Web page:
After loitering and latering (but no lootering!) in IRC for a few hours today, I've come to the conclusion that not enough people know about
.link files. I guess I could wiki this, but I thought I'd blog it instead.
Scenario 1: You're an Eclipse user. You use Eclipse a lot. In fact, you use multiple versions of Eclipse for testing, debugging, and even *gasp* developing. You waste a ton of time unpacking zips and running Update Manager.
Scenario 2: You use Eclipse and occasionally do something silly like deleting files outside of Eclipse or updating CVS files using commandline CVS instead of the click-click-wait method in Eclipse. (This is usually not a problem, but can sometimes lead to ...)
Scenario 3: Something Wicked This Way [Came] and your Eclipse has become corrupt. It's time to blow away your config files, .metadata files, or run with -clean. If that doesn't work you probably have to reinstall (oh crap) everything -- Eclipse + all your trusty plugins. You could also copy carefully from the busted Eclipse to the minty-fresh one, but that's both time consuming and possibly dangerous. Is there a better way?
Scenario 4: You produce a product based on Eclipse but want to keep your stuff and Eclipse's stuff separate when you bundle it all up for easier digestion by your users. Maybe for license reasons, maybe for legal reasons, maybe just for file system hygiene or to make support easier.
Scenario 5: You're a control freak and just like to keep stuff in different places according to your own particular... um... idiom.
In all of these scenarios,
.link files can help. Here's how to set one up:
- In your Eclipse install folder, create a
links/folder next to
- In your
eclipse/links/folder, create a textfile called
whatever.link. This file need only be one line, with newline and no trailing slash(es), and can be called anything ending with
- Unpack a zip full of plugins and features into the path specified in your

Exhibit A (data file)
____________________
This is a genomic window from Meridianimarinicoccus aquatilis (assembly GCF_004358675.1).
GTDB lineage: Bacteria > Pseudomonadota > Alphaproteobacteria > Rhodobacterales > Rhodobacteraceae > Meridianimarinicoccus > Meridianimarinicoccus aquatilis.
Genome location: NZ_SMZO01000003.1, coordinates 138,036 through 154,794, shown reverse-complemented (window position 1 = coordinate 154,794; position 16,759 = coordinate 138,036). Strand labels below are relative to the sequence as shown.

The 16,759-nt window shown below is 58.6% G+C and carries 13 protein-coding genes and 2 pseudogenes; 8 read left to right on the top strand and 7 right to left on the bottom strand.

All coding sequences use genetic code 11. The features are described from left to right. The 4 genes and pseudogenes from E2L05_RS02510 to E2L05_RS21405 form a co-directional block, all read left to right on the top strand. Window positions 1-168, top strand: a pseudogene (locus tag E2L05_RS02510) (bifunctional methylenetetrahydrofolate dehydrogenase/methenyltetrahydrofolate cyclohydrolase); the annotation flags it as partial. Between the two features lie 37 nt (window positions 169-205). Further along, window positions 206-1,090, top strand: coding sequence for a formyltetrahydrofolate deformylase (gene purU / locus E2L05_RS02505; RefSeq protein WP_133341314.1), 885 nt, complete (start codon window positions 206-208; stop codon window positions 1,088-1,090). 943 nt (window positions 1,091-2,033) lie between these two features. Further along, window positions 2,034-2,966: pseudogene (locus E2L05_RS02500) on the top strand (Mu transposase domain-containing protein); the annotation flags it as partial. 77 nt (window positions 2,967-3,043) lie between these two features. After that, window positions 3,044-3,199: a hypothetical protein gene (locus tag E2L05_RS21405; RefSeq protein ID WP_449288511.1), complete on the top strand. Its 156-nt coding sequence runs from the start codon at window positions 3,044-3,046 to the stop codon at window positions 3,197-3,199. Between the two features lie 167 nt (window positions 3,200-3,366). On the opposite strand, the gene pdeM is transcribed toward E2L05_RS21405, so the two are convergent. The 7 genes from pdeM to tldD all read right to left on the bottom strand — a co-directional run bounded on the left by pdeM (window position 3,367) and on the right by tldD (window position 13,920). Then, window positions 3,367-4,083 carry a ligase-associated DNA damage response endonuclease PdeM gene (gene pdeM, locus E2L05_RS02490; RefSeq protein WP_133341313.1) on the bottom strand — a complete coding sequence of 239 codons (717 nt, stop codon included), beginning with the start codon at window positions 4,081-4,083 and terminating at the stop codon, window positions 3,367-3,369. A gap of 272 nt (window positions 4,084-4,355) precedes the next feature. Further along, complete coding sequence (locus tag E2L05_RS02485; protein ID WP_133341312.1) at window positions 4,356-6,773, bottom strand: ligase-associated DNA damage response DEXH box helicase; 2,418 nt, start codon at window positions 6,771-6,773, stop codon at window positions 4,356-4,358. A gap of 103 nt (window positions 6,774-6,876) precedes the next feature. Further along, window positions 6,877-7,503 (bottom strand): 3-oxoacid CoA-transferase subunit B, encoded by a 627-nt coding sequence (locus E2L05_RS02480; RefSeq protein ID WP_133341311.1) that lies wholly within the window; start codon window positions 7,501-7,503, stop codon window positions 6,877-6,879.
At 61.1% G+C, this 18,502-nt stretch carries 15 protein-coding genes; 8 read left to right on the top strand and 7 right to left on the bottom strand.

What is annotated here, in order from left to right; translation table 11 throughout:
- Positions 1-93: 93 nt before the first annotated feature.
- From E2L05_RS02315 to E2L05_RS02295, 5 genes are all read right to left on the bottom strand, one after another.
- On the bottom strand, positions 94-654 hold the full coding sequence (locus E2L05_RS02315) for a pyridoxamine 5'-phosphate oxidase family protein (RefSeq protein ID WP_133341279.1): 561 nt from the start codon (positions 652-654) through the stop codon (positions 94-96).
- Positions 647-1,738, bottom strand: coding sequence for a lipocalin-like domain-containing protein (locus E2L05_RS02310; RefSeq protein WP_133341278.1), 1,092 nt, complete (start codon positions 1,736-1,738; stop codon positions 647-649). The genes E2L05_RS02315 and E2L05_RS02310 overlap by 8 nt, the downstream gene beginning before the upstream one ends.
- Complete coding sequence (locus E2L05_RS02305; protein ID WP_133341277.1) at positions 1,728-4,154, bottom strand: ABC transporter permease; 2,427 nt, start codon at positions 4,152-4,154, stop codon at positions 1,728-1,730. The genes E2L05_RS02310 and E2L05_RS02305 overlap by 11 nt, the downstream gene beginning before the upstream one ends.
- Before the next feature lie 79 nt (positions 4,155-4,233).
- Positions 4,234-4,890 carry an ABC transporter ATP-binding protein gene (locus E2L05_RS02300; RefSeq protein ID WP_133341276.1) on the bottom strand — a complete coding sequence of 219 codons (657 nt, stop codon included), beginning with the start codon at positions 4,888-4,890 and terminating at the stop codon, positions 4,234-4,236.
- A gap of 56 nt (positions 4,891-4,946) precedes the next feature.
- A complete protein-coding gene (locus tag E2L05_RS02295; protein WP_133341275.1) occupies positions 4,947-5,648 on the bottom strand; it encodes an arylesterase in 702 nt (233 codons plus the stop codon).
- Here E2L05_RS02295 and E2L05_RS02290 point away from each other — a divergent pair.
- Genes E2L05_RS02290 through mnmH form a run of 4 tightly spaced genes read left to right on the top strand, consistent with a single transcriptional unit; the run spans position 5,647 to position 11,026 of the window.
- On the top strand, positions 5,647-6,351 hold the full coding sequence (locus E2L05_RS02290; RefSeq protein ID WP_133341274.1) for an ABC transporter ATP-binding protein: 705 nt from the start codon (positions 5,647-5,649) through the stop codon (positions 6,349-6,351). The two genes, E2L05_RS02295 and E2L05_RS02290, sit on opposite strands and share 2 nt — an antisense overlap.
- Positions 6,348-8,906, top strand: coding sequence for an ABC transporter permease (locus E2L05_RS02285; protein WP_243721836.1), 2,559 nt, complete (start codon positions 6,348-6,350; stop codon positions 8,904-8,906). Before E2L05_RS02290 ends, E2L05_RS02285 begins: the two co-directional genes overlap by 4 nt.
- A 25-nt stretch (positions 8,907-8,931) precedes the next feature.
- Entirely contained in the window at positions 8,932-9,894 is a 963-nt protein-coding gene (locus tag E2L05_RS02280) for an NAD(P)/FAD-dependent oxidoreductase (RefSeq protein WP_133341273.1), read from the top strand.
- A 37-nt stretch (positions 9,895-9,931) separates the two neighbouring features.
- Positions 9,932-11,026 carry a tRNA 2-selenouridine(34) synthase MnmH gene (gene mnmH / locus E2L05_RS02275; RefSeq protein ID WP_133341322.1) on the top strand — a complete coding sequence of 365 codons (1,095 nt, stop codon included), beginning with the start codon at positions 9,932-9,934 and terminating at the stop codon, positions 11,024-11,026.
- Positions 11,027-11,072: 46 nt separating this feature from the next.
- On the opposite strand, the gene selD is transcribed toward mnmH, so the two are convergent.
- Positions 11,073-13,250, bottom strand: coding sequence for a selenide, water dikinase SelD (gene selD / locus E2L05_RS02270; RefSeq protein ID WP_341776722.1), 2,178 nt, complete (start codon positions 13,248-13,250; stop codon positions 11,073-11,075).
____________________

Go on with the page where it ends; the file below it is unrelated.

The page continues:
/home/nickb/eclipse/eclipse-plugins-phpeclipse/ eclipse/ plugins/ features/
- Start up Eclipse. Check
Help > Aboutto see if all your plugins and features are listed.
- Rinse, lather, repeat.
You can have lots of
.link files and lots of install locations, which allows you to easily swap between different versions of plugins and features for testing purposes, or to share an install location between multiple Eclipse installs. And, when you upgrade Eclipse, you can just copy the old links/ folder into the new Eclipse and voom, all your old plugins and features are there. Please note that when changing between versions of Eclipse, sometimes things will end up disabled, if the new Eclipse won't work with the old plugins. If this happens, you can easily switch back to the old one, look for an update, or download a new zip.
You can also manage your plugins inside Eclipse. So, if you prefer clicking to typing, you can convert a
.link file location into a Update Manager (UM) install location, so that you can use UM to install updates to plugins that you created by unpacking a zip, or just to reuse an existing folder for later UM installs. Here's how:
- Complete steps above. Verify all your plugins & features are properly available in Eclipse.
- To convert a linked folder to an "Extension Location" as used by Update Manager, you just have to put a single file in the eclipse/ folder inside the linked folder. Here's a sample:
$ cat /home/nickb/eclipse/eclipse-plugins-europa/eclipse/.eclipseextension id=org.eclipse.platform name=Eclipse Platform version=3.3.0
- Remove or rename the
.linkfile that references the folder you just converted so that you're not trying to add the same plugins twice.
- Start up Eclipse. Check
Help > Aboutto make sure you no longer have the plugins & features you just disabled. Then launch
Help > Software Updates > Manage Configuration > Add an Extension Locationto re-add those plugins & features.
- Restart Eclipse.